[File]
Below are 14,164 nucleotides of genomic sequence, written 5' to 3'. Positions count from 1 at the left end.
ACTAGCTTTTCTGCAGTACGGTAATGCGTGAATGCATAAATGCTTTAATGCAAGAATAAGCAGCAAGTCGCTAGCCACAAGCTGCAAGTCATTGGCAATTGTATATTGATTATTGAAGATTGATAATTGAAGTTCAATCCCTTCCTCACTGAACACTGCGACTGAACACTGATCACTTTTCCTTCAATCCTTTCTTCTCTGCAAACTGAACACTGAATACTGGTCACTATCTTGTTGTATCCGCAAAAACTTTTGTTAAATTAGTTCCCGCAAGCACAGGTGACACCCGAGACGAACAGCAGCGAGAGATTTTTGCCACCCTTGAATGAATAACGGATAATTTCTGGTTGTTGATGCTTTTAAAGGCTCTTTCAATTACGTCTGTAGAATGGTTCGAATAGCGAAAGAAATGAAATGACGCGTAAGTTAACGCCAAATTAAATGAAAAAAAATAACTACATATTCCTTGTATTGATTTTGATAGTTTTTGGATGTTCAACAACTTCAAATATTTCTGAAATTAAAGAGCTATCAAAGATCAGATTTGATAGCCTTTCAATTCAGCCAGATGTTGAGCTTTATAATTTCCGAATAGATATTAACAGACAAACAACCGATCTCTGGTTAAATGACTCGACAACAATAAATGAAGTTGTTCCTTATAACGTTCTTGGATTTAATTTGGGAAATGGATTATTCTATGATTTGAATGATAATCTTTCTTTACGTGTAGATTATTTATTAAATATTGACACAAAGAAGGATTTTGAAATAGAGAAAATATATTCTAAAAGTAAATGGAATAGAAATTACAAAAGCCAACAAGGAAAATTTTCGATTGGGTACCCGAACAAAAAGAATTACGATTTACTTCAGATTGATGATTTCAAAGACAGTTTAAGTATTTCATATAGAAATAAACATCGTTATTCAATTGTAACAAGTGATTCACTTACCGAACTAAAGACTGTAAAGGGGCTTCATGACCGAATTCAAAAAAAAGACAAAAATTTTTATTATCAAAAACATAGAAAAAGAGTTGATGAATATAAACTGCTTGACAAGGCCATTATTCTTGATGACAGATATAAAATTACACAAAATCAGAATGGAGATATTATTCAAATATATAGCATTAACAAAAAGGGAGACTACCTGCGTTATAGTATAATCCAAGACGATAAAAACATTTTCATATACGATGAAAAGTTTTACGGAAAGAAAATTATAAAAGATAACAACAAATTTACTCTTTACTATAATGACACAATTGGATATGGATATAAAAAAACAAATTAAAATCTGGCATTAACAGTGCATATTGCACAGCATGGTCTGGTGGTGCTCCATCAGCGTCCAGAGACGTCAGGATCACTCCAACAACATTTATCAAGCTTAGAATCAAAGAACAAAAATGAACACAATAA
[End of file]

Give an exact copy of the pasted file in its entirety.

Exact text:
Below are 14,164 nucleotides of genomic sequence, written 5' to 3'. Positions count from 1 at the left end.
ACTAGCTTTTCTGCAGTACGGTAATGCGTGAATGCATAAATGCTTTAATGCAAGAATAAGCAGCAAGTCGCTAGCCACAAGCTGCAAGTCATTGGCAATTGTATATTGATTATTGAAGATTGATAATTGAAGTTCAATCCCTTCCTCACTGAACACTGCGACTGAACACTGATCACTTTTCCTTCAATCCTTTCTTCTCTGCAAACTGAACACTGAATACTGGTCACTATCTTGTTGTATCCGCAAAAACTTTTGTTAAATTAGTTCCCGCAAGCACAGGTGACACCCGAGACGAACAGCAGCGAGAGATTTTTGCCACCCTTGAATGAATAACGGATAATTTCTGGTTGTTGATGCTTTTAAAGGCTCTTTCAATTACGTCTGTAGAATGGTTCGAATAGCGAAAGAAATGAAATGACGCGTAAGTTAACGCCAAATTAAATGAAAAAAAATAACTACATATTCCTTGTATTGATTTTGATAGTTTTTGGATGTTCAACAACTTCAAATATTTCTGAAATTAAAGAGCTATCAAAGATCAGATTTGATAGCCTTTCAATTCAGCCAGATGTTGAGCTTTATAATTTCCGAATAGATATTAACAGACAAACAACCGATCTCTGGTTAAATGACTCGACAACAATAAATGAAGTTGTTCCTTATAACGTTCTTGGATTTAATTTGGGAAATGGATTATTCTATGATTTGAATGATAATCTTTCTTTACGTGTAGATTATTTATTAAATATTGACACAAAGAAGGATTTTGAAATAGAGAAAATATATTCTAAAAGTAAATGGAATAGAAATTACAAAAGCCAACAAGGAAAATTTTCGATTGGGTACCCGAACAAAAAGAATTACGATTTACTTCAGATTGATGATTTCAAAGACAGTTTAAGTATTTCATATAGAAATAAACATCGTTATTCAATTGTAACAAGTGATTCACTTACCGAACTAAAGACTGTAAAGGGGCTTCATGACCGAATTCAAAAAAAAGACAAAAATTTTTATTATCAAAAACATAGAAAAAGAGTTGATGAATATAAACTGCTTGACAAGGCCATTATTCTTGATGACAGATATAAAATTACACAAAATCAGAATGGAGATATTATTCAAATATATAGCATTAACAAAAAGGGAGACTACCTGCGTTATAGTATAATCCAAGACGATAAAAACATTTTCATATACGATGAAAAGTTTTACGGAAAGAAAATTATAAAAGATAACAACAAATTTACTCTTTACTATAATGACACAATTGGATATGGATATAAAAAAACAAATTAAAATCTGGCATTAACAGTGCATATTGCACAGCATGGTCTGGTGGTGCTCCATCAGCGTCCAGAGACGTCAGGATCACTCCAACAACATTTATCAAGCTTAGAATCAAAGAACAAAAATGAACACAATAA